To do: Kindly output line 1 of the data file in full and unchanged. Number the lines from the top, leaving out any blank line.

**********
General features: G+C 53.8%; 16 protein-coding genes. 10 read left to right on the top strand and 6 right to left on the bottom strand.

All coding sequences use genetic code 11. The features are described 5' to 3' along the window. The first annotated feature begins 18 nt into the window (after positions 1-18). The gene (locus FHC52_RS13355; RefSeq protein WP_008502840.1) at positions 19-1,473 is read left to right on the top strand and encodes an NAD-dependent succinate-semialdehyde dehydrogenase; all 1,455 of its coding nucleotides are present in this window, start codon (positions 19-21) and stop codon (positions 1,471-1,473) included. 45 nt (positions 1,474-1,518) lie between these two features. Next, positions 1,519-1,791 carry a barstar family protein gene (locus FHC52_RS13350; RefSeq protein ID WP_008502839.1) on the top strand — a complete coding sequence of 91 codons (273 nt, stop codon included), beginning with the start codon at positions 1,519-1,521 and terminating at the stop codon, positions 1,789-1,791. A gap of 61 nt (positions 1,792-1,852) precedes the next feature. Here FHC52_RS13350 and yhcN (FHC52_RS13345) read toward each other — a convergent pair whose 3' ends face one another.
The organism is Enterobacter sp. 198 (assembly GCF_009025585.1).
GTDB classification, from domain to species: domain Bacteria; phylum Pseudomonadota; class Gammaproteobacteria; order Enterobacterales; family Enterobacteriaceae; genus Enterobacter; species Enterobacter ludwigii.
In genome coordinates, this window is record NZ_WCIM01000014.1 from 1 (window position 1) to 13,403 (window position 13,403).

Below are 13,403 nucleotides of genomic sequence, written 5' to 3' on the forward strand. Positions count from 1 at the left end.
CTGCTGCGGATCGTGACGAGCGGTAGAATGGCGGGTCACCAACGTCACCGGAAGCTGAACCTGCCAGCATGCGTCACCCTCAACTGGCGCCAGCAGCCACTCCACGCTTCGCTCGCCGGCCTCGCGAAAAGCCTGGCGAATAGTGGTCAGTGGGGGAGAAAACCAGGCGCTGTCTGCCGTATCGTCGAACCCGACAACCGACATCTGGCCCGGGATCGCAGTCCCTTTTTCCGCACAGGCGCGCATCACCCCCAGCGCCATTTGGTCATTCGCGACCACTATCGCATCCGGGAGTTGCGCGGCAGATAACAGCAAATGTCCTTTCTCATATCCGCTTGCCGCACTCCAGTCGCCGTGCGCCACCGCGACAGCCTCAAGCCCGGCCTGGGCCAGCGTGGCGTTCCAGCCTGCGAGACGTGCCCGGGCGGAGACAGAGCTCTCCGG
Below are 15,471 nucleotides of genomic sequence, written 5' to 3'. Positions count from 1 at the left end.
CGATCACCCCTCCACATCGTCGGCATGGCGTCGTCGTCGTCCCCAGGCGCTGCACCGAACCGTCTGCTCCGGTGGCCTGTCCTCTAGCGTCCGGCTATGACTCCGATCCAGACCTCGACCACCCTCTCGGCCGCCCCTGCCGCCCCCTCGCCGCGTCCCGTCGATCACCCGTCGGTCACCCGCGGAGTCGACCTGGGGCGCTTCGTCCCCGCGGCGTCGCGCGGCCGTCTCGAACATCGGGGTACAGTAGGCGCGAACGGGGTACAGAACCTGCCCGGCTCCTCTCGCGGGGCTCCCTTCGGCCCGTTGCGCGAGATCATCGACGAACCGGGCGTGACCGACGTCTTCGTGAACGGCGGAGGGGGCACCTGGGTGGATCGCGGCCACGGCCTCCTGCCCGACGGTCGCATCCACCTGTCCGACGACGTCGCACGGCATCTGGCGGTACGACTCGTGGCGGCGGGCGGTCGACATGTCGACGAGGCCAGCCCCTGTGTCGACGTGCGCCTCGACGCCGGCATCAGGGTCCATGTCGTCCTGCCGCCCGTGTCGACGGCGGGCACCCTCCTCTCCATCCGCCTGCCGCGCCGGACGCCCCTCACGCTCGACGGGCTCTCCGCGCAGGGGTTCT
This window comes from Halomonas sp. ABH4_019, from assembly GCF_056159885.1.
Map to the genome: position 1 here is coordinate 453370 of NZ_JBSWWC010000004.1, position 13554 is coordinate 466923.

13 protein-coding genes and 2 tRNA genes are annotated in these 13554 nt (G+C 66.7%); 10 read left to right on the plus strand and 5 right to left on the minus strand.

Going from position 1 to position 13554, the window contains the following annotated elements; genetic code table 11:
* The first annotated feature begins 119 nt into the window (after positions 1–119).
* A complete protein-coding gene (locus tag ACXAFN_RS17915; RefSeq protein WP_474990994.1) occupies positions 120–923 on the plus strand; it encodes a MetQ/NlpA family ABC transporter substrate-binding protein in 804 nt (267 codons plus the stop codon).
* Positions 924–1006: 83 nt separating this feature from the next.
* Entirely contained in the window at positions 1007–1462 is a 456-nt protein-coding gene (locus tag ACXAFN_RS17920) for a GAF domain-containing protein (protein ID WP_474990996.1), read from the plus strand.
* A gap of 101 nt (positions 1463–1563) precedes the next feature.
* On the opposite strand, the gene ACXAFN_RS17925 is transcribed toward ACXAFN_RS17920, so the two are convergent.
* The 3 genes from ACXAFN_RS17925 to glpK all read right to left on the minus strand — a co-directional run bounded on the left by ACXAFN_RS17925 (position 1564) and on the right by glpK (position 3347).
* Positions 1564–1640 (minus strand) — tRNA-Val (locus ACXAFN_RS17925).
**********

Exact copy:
General features: G+C 53.8%; 16 protein-coding genes. 10 read left to right on the top strand and 6 right to left on the bottom strand.